John Harley Wilkins II
John Harley Wilkins II (J.H.) born April 24, 1921, died March 15, 2016.
John Harley Wilkins II (J.H.) was born on April 24, 1921, near Anna. Using the road that dead ends and divides the old and new sections of the Anna Cemetery and Brady Mill Road, go east a mile or so across the I.C.R.R. and on the south side of the road is a white house. It was a two story house on the Wilkins Farm where he was born.
There is a beautiful picture of Pauline Ruth Fox Wilkins, his mother, holding J.H. in front of a honeysuckle arbor. This is the same arbor where there is a picture of John Harley Wilkins I (Harley) and Pauline on their wedding day, Sept. 3, 1917.
Sometime between 1917 and J.H.’s birth, Harley was in the Army attached to the U.S. Army Air Corps. There is a post card telling his mother, Nellie Hileman Wilkins, about the airplanes darting about like hummingbirds. Also, a post card telling her not to worry for they had been immunized against the big flu epidemic.
Sometime prior to 1925, Harley and Pauline moved to Cobden. By 1936 the Chevrolet Garage was built by borrowing $5,000 from Uncle Charles Hileman, grandmother Wilkin’s brother.
As a frugal farmer, Uncle Charlie would not buy a heater for the car. “If it is too cold to go someplace it is too cold to drive.” He was pleased when heaters were optional equipment and J.H., years later, told him, “I give you a heater free.” He was very happy.
J.H. entered the Cobden School system for grade school and high school and he graduated from high school in 1938. As far as we know his best friend (fishing and hunting) was Bill Townsend, the only living classmate. (Bill Townsend’s sister, Elizabeth Ann Townsend Strebin, my best friend since childhood, will be at the funeral.)
Other good friends were Sam Henderson and the three sons of Hugh and Zelma Lamer. Pauline was never surprised to find on the front porch a sack of quail or geese or a bucket of sunfish or catfish.
In the autumn of 1938 J.H. entered Southern Illinois Teacher’s College (The Normal) in Carbondale.
For some reason, was it Harley’s experience in the Army Air Corps, J.H. took flying lessons. I can recall him taking me “up” two or three times at the Marion Airport. The kids in my grade didn’t believe me for airplanes were still rare and we would run out of the house to look up if an airplane flew over.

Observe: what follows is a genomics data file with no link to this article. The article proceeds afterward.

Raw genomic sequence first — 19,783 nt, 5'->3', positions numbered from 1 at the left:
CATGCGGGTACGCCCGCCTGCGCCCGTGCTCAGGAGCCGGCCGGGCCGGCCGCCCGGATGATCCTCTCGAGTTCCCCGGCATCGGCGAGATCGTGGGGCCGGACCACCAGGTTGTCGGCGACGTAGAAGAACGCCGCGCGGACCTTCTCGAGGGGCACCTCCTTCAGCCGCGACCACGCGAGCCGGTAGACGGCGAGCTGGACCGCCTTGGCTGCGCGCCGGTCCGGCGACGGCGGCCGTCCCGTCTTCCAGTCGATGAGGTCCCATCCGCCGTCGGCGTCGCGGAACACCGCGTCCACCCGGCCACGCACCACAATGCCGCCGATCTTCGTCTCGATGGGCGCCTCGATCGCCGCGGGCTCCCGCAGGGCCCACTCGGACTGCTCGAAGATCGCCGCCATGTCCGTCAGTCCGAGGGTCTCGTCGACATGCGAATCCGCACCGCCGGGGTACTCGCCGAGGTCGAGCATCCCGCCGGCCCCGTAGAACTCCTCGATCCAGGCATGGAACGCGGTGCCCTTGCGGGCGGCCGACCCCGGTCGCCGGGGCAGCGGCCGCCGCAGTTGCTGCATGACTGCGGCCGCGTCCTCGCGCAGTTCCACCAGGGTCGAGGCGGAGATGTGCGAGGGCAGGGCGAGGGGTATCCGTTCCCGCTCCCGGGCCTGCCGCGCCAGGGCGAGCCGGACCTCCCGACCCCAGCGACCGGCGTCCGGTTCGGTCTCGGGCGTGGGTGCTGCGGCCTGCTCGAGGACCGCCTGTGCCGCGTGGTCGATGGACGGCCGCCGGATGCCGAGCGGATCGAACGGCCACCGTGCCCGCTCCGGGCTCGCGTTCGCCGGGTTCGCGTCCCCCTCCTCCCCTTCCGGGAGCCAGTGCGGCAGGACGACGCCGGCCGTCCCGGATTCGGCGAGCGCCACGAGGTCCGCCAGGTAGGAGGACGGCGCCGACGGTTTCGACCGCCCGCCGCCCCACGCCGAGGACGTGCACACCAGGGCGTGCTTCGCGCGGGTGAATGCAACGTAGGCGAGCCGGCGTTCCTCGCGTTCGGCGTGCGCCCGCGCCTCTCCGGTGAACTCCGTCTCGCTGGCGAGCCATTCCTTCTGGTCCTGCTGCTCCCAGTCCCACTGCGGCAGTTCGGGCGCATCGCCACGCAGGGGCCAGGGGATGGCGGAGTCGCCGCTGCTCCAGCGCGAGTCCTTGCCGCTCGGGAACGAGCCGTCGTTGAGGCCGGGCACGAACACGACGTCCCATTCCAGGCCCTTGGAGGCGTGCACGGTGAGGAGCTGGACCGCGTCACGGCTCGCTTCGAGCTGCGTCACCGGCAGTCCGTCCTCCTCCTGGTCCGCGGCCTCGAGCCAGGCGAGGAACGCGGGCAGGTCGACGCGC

Another thing I recall, Harley was running for sheriff. J.H. had a Model T. Ford, called the Mayflower. I rode in the rumble seat as we, along with 2 or 3 other cars, were honking and yelling, “Vote for Harley Wilkins.” Off we went to Dongola, Anna-Jonesboro, Cobden and Alto Pass. What fun. This was in 1938.
Our father, Harley, was terminally ill. He, our mother and Jack Williams, who ran the garage while Harley was sheriff, went to St. Louis and it was agreed Pauline was to be the General Motors Dealer until the war was over, then J.H. would become the dealer. Harley died in February, 1942. Pauline was the only female dealer in the United States.
As soon as World War II commenced the government placed J.H. as a civilian trainer of pilots in Sikeston, Mo. He frequently flew solo to Cobden and did stunts. As he left town, he flew low, turned off his motor and yelled, “Hello Mom.” Pauline was in near faint sitting in the lawn chair. The rumor started that he flew under the Cobden Bridge. He said, “No!!”
J.H. turned 21 while he was in Sikeston, Mother, Aunt Winnie and I drove down with a pineapple upside down cake. We were fortunate to have sliced pineapple for our father knew at the beginning of the war that there would be no pineapple so he bought a case.